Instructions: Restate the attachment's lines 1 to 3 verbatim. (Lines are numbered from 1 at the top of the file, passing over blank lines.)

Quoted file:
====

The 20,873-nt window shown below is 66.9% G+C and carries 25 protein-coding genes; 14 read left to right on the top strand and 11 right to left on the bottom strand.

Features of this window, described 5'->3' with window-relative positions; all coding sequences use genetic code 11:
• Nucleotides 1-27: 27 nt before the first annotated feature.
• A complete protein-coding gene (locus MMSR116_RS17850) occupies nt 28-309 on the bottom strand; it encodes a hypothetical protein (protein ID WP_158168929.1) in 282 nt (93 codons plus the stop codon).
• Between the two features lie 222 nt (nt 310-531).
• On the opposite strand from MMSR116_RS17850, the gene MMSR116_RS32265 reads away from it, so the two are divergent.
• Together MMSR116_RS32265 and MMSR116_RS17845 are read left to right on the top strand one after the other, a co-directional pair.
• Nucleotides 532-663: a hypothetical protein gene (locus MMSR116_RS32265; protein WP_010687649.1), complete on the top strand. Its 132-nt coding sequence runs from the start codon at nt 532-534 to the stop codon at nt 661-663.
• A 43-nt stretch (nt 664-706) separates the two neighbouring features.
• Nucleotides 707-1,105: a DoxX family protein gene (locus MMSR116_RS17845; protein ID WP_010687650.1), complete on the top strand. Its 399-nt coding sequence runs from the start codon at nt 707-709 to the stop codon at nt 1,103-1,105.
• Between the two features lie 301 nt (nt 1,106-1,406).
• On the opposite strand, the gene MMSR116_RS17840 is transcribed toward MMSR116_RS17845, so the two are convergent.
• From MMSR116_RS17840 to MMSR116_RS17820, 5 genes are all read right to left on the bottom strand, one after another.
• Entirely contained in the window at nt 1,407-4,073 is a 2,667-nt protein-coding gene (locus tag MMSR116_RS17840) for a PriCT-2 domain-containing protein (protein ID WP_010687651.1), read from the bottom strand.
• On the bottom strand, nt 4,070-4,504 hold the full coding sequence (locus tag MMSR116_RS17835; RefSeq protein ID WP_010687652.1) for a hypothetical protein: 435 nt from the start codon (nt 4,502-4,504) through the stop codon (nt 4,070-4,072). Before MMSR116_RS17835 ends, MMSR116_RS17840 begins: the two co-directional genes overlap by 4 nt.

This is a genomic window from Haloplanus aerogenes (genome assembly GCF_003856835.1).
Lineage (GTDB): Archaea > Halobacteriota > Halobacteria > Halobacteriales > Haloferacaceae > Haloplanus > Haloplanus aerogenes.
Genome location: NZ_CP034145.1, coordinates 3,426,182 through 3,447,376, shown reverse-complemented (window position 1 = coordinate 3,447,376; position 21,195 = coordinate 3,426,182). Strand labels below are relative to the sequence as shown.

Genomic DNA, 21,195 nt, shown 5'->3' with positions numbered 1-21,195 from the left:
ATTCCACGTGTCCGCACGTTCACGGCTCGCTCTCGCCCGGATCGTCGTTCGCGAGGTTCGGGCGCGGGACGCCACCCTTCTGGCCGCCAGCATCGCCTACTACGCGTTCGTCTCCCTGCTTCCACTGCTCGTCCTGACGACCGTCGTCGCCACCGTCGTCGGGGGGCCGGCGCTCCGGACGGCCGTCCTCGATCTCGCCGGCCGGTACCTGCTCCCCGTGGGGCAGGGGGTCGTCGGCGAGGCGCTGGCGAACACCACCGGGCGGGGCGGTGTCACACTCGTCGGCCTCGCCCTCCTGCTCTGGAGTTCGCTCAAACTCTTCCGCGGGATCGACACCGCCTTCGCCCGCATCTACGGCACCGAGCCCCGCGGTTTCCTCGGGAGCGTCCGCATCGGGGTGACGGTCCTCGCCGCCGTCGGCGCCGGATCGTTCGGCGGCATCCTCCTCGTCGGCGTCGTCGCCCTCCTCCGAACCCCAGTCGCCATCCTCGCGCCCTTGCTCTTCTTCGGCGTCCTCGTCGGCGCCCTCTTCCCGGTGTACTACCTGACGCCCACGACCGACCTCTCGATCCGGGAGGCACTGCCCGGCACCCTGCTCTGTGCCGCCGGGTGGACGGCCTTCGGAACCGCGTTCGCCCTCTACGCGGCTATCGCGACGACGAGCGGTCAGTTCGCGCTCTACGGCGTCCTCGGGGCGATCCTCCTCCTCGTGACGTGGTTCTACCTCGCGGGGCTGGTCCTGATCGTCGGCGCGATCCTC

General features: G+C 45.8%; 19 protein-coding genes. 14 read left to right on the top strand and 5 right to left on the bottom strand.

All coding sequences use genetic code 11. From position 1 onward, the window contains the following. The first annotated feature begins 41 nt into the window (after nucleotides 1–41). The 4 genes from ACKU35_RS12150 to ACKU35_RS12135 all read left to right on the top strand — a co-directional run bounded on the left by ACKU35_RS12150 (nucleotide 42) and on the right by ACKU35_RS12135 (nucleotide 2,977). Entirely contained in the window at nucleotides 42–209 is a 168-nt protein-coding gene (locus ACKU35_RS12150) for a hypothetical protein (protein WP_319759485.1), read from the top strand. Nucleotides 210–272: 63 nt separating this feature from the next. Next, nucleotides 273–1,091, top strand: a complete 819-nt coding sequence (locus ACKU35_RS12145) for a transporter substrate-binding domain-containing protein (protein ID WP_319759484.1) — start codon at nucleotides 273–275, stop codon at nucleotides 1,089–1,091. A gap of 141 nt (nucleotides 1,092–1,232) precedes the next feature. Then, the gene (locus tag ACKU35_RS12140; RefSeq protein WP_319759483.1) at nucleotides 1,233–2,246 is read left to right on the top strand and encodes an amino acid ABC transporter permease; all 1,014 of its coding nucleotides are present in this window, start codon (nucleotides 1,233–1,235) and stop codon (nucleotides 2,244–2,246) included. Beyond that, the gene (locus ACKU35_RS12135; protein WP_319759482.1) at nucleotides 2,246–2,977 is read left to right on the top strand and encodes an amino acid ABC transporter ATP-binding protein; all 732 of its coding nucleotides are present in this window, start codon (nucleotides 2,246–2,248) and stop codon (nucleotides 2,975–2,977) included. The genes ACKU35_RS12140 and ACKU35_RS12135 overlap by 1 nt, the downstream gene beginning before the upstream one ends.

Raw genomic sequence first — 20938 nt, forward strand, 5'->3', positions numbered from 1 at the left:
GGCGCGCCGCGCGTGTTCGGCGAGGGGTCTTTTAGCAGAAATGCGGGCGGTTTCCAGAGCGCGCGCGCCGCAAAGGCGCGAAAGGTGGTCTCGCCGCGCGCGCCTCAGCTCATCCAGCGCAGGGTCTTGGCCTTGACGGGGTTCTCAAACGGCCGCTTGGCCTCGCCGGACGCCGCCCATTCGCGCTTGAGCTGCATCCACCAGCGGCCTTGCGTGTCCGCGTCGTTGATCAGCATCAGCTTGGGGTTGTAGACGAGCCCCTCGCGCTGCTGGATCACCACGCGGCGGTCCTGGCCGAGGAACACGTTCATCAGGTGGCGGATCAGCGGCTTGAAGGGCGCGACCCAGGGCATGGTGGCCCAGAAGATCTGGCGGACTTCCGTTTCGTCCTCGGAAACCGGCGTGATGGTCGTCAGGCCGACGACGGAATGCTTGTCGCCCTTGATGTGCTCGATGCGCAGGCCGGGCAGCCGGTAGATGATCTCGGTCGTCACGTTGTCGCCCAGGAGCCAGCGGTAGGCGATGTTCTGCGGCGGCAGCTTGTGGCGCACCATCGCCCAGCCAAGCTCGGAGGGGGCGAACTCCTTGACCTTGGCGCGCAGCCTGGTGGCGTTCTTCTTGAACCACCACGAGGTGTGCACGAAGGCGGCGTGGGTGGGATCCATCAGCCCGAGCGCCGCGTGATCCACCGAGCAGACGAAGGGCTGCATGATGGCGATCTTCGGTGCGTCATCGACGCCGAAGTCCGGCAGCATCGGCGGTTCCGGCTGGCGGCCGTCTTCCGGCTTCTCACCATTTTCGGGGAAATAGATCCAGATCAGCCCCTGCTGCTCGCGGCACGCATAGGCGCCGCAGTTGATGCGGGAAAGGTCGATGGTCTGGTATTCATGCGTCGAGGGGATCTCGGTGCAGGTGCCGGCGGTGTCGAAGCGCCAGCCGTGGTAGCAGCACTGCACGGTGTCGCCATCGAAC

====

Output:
The 20,873-nt window shown below is 66.9% G+C and carries 25 protein-coding genes; 14 read left to right on the top strand and 11 right to left on the bottom strand.

Features of this window, described 5'->3' with window-relative positions; all coding sequences use genetic code 11:
• Nucleotides 1-27: 27 nt before the first annotated feature.